Afaik it is not the writing 'per se', but the flipping of the bits that wears the silicon down.
Depending on the architecture/construction/type of the FLASH EEPROMs, you can write just bytes, but you have to erase by pages.
For your solution, with these assumptions:
I suggest to:
divide your memory space into two regions:
You see that you have 2 more space management bits than you need to manage the 62 blocks for the odometer readings, which you will use for a different purpose - explained later.
To write an odometer reading you proceed as follows:
Find the the first non-zero (1) bit in the first 8 bytes starting with the 3rd bit . Byte and bit position adjusted by some constant tells you what block of 4 bytes you can use next.
Since you already read the space management byte, you flip the found (1) to a zero and overwrite the the byte with the effect that only the flipped byte changes state only (and the bits 'before' that one do actually not matter). Then you write the four bytes with the odometer reading value.
For the very first time / block, byte is 0, bit pos is 2, and 1st byte of odometer reading writing block is 8 - all values 0 based.
After writing six (6) odometer readings, the byte will be 1, bit will be 0, and 1st block byte is 56.
When you cannot find a 1 bit anymore, you know that your EEPROM 'is full', and for that reason you clear the 2nd bit of the first space management byte... because you may have more than one 256 bytes EEPROM for storage.
Applying this to real world EEPROMs, you just scale this up:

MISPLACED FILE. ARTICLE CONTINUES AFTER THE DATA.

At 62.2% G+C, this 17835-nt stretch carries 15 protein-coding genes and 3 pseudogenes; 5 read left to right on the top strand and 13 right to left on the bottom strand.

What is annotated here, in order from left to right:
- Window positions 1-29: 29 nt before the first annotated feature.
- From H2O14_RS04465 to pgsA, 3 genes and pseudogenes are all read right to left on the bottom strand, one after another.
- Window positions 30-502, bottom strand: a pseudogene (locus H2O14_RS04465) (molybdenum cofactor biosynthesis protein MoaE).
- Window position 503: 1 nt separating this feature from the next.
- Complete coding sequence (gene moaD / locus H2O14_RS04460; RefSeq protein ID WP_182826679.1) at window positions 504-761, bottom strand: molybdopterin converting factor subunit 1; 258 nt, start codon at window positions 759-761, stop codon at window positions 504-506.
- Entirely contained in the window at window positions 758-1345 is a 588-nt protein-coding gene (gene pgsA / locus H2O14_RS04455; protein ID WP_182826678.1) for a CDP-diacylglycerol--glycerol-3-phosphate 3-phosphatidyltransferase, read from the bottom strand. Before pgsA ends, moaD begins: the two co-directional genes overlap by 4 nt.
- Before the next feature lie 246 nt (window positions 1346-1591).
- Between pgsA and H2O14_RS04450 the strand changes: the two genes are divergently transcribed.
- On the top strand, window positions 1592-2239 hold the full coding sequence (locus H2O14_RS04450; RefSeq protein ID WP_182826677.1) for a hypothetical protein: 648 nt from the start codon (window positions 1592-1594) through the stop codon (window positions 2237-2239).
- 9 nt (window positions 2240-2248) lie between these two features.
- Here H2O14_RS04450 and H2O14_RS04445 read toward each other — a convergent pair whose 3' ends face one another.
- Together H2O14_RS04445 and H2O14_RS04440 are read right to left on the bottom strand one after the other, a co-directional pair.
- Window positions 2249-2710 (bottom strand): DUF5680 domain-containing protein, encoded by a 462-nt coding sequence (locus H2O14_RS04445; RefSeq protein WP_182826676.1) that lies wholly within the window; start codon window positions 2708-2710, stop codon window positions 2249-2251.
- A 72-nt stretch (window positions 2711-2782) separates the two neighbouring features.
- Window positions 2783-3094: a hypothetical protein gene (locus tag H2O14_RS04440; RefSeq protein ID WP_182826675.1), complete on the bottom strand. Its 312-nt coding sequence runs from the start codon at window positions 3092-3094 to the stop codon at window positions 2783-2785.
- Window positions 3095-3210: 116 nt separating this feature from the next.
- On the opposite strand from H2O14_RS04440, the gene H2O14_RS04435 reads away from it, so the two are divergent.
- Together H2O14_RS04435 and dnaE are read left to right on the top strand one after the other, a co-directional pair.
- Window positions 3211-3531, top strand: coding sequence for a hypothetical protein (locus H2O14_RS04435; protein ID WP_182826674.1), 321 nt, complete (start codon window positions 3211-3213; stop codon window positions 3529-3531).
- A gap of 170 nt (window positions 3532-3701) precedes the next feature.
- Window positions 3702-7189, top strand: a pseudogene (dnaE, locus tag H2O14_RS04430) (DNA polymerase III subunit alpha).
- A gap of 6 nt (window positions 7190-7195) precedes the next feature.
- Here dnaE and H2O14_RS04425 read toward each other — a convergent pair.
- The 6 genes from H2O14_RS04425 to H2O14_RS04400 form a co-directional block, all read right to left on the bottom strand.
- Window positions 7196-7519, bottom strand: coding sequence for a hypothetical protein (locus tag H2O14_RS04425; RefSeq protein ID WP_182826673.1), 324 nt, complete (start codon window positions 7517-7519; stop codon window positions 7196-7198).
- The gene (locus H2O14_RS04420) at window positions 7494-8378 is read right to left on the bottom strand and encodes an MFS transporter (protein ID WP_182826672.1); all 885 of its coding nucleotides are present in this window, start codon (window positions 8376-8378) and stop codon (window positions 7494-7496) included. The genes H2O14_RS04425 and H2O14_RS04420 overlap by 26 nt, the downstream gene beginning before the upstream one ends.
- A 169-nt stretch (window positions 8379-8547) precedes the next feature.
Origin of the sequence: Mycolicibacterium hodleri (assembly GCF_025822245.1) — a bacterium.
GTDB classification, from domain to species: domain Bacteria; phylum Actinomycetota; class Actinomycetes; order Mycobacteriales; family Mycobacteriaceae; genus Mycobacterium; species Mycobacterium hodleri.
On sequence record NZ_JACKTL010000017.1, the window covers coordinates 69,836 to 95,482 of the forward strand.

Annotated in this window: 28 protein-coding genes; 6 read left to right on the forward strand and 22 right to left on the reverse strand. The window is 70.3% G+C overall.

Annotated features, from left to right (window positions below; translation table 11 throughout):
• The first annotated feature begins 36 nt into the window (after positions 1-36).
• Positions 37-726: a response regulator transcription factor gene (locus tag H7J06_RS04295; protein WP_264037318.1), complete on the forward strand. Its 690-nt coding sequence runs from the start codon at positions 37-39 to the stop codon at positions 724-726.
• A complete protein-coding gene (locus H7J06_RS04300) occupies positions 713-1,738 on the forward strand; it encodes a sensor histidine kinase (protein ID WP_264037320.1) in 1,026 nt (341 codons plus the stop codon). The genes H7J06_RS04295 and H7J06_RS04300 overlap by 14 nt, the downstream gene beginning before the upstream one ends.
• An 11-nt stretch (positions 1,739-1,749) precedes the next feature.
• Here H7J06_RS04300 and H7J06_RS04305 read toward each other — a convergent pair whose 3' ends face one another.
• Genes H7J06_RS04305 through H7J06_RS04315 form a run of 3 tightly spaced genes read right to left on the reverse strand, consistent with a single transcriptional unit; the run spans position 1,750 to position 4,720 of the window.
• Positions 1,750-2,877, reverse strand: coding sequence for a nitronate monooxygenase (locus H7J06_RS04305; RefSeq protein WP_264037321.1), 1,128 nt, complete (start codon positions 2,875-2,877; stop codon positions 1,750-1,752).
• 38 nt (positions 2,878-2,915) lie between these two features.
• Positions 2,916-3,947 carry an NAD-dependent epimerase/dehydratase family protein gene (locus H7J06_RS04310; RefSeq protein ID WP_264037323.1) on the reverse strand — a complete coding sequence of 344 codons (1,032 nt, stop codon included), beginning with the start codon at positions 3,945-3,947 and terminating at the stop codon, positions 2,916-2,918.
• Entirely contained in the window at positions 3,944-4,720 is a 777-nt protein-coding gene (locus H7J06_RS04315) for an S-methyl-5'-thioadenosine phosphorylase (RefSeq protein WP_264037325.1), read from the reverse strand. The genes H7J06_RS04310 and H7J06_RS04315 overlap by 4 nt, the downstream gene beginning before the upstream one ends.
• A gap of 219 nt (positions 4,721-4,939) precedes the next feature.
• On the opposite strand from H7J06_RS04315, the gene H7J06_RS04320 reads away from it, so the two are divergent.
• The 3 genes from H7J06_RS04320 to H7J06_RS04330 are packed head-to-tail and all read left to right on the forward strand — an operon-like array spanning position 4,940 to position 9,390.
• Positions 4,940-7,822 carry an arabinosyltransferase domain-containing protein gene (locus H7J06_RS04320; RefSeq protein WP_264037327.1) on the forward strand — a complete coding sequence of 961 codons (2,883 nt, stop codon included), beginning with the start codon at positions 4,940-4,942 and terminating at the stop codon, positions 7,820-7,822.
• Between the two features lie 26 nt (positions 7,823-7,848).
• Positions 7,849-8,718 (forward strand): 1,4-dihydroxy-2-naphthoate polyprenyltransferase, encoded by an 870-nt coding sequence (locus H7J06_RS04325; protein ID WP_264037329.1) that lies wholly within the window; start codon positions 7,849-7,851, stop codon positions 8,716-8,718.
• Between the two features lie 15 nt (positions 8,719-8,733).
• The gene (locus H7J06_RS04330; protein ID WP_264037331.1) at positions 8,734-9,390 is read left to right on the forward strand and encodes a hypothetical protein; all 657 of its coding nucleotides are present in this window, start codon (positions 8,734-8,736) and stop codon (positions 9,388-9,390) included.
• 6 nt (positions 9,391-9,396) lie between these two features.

I know that flash EEPROMs are very cheap and have immense capacity... but thy also have the issue of wear and the need for delays on write, and need erasing. Therefore, I would look into alternatives, such as FRAMs and MRAMS: solid state memories that use polarized magnetized zones for storing bits. They have no wear and need no delays on write (you find them in some forum posts... )... and there are actually microcontroller chips on the market that do have FRAM/MRAM technology as RAM... so power can be turned of any time with no need to save the RAM somewhere and to have the buffered power left to do so (very simple setup for power supply, brown out and resume logic).
On the other hand - being realistic - the wear of 100K writes combined with the size and the price should not be that a problem: just keep somewhere the information how many cycles you have run thru and then toss it out.
Btw, sent you a message (see 'yellish' letter below your gravatar image in the top right corner of the page...
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